How many times we’d have heard from our journalist friends from media the number of press releases they receive every day? I recall a few decades back, a little before the email era, crib from the editors was about unending beeps of facsimile machine and constantly rolling out of that silky white thermal paper from which the even print would fade away in few days. Alas, the life of that paper was too short, and it would eventually land up in the trash bins more often than not.
And then came our real-time, instantaneous communication of email making this more complicated and difficult task for the journalist. Many of them even tell me that its quite an art to segregate the usable, relevant, genuine, and content worthy from the irrelevant, repetitive, promotional and content-heavy ones. That big plastic or steel trash can has now moved on to the computer screen in the form of a similar-looking icon having an infinite appetite to intake the trash coming into it by the rapid clicks of the keyboard now.
Well, we have all known the power of press release for breaking the news, making an announcement, launching a product, showcasing an event and so on and so forth. In the age of today, is it losing its own image is the million-dollar question? The power, the impact, the authenticity, the credibility itself of one of the strongest tools of communication remains on tenterhooks today. More so in the minds of communicators who disseminate and the media who process and share it further with their audience, the press release is becoming a misguided arrow missing the target ever increasingly.
Just imagine thousands of press releases and pitches every year being received by individual reporters and hardly a few dozen being used in their stories. In the age of web and information being available on fingertips, journalists prefer to research, find out, explore and look for something new, interesting even if it had to be about corporates, products, services or people for that matter. And the victim is always the standard, routine, highly focussed, narrow content and most importantly “sent-to-all” press release leaving not much choice with the reporter to use it as it is.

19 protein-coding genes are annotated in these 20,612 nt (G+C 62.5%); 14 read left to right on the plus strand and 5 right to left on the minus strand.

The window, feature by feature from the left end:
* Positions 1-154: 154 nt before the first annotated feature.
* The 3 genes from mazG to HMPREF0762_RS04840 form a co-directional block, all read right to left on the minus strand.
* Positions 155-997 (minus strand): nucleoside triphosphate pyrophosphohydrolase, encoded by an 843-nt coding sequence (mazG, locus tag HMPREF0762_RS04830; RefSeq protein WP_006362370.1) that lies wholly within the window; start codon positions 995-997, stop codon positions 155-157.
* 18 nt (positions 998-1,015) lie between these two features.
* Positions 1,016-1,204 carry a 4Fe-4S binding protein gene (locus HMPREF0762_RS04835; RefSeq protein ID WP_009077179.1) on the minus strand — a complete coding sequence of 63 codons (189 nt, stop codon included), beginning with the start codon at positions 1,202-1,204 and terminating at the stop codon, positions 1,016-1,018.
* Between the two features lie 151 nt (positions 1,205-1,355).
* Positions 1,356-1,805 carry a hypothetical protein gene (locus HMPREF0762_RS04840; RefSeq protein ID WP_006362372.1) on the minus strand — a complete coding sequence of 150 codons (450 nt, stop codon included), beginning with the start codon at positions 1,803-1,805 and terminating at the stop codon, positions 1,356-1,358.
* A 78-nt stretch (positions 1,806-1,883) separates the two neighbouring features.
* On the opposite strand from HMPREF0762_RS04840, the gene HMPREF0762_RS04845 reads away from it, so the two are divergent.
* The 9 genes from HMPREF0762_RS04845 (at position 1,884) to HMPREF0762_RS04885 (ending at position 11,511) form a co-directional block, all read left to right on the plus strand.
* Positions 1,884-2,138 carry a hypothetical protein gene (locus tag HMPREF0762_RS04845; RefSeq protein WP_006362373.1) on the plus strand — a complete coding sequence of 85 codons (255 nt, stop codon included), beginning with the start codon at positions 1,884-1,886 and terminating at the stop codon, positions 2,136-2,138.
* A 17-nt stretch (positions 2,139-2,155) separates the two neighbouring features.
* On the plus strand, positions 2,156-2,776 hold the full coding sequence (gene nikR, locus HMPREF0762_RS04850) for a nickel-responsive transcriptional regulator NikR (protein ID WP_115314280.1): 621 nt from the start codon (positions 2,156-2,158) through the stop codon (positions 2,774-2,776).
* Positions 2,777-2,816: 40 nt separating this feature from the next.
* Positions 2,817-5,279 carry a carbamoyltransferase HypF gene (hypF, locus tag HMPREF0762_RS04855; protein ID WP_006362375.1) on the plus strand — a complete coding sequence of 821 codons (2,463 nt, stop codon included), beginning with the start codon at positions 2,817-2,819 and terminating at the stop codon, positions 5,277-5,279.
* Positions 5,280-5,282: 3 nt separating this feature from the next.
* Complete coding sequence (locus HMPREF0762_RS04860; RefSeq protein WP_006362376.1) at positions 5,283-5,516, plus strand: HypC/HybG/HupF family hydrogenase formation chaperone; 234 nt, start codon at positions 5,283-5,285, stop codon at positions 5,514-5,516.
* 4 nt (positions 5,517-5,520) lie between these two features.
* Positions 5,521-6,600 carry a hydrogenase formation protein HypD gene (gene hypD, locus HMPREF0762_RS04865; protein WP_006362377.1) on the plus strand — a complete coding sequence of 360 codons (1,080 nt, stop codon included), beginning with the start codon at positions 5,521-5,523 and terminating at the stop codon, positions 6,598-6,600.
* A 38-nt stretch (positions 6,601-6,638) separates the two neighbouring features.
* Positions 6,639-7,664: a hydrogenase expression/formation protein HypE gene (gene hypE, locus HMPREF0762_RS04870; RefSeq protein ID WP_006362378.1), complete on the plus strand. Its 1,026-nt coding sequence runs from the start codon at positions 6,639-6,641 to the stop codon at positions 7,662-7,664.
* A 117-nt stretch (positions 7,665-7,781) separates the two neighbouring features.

Another interesting point to be noted is also that earlier press releases were crafted only for media and their use, so the access to the press release was pretty much restricted to the journalist fraternity only. With the advent of the web, even as the press release is issued it is made available on the website of the company and is picked up by many business-related websites soon after being issued. Many times, journalists following certain beats covering specific industries, topics, and people follow up for the same on their own without any push from the PR firm or Client’s corporate communications team.
Another aspect that most of the reporters would see through is if the press release has authenticity and not just spin, they look whether it is plain propaganda or it does have a news that gives a chance to people to participate and does it deliver the relevant content to the audience just when they need it.
With Twitter, Facebook and LinkedIn delivering reach into different audiences instantaneously, the journalists’ appetite for seeing the very “new” in the news is repetitively challenged. Quite often the conversations on these platforms also make the information available ahead of formal press releases making such dissemination less relevant to the media as they feel they are receiving the news much late.
Today, the Internet has given public relations its truest meaning bringing out the relevance of the word “public” in the context. Idea is to offer great content through press releases to the media, which could make their stories relevant, strong & powerful and only this would ensure press releases remain credible, relevant and impactful!
The views and opinions published here belong to the author and do not necessarily reflect the views and opinions of the publisher.